It was a simpler time.
Ryan Seacrest was tanner than an Oompa Loompa, had frosted tips, and had not yet worked so many hours on so many jobs that, honestly, Ryan, we’re concerned for your health.
There was a human named Brian Dunkleman. He was at one time as famous as Ryan Seacrest! Poor Brian Dunkleman.
It was June 11, 2002, and a television show called American Idol was about to premiere. The series would change the face of music, democratizing the process of minting new music superstars and introducing the world to industry juggernauts like Kelly Clarkson, Carrie Underwood, and Jennifer Hudson.
It altered the face of television as well.
In tandem with Survivor, the mammoth success of the show birthed a reality TV boom that at one point threatened to suffocate scripted programming entirely. Everyday people were made very famous. The sadder the sob story, the more obnoxious the jackass, the more appalling the acting out, the longer we extended their 15 minutes.
What began so wholesomely with Kelly Clarkson adorably saying “cool beans” in her outfit sewed out of old jeans eventually, dare I say it, led to Donald Trump running for president.
(The Apprentice would not exist were it not for the success of American Idol. Donald Trump’s public profile wouldn’t have resurrected without the success of The Apprentice. And here we are. Look what you did, Paula Abdul!)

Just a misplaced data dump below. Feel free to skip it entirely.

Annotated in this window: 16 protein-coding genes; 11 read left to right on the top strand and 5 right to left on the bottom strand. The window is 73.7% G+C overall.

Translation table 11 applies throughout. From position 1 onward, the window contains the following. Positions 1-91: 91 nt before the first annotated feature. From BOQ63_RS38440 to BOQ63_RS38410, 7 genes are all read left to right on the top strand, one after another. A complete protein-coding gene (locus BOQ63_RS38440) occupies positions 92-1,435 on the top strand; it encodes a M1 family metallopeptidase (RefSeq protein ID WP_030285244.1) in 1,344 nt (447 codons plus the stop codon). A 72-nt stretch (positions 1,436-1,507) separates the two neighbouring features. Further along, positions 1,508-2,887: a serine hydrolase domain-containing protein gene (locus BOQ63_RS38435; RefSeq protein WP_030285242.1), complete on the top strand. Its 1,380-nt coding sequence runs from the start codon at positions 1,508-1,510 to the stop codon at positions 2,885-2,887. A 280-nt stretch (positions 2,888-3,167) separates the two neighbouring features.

It’s been 13 years and a whopping 14 American Idols crowned since the Days of Dunkleman, and Wednesday night, the reality TV stalwart debuted what will be its farewell season.
It speaks volumes about what reality TV and specifically Idol has become that the most talked about moment is not an audition by one of the hopeful superstars, but an exercise in ego masturbation and headline baiting by Kanye West and the Idol producers who OK’d his fake audition.
But the rest of the two hours made a case for why American Idol, as a form of entertainment, is as strong as ever.
Critics of the aging show have argued its irrelevance. Though Idol alums continue to pop up in the world of entertainment—Best New Artist Grammy nominee Tori Kelly once competed on the show—it’s hard to argue that, in recent years, it hasn’t failed in its founding mission: to find the next music superstar.
Quick! Tell me the names of the last two winners.
(Update: I have Googled and can’t say that I’ve ever heard the names Caleb Johnson and Nick Fradiani in my life.)
But you’d also be in the same boat if you were asked about anyone who has ever won The Voice, a ratings blockbuster for NBC but which also has not made good on its promise to deliver to us the next great music superstar. Ditto to the now-defunct X Factor, Simon Cowell’s overwrought Idol clone.
What The Voice offers is what, through its 15-season evolution, American Idol has transformed to offer: less a talent competition than talent television.
Amusing Simon-Paula antics led to celebrity judges that steal focus from the contestants. Commoditizing the laughingstock of William Hung gave way to an exploitative overemphasis on the freak show parade of bad auditions. The backlash to that paved the way for the bombastic over-the-top production value of the contestants’ performances.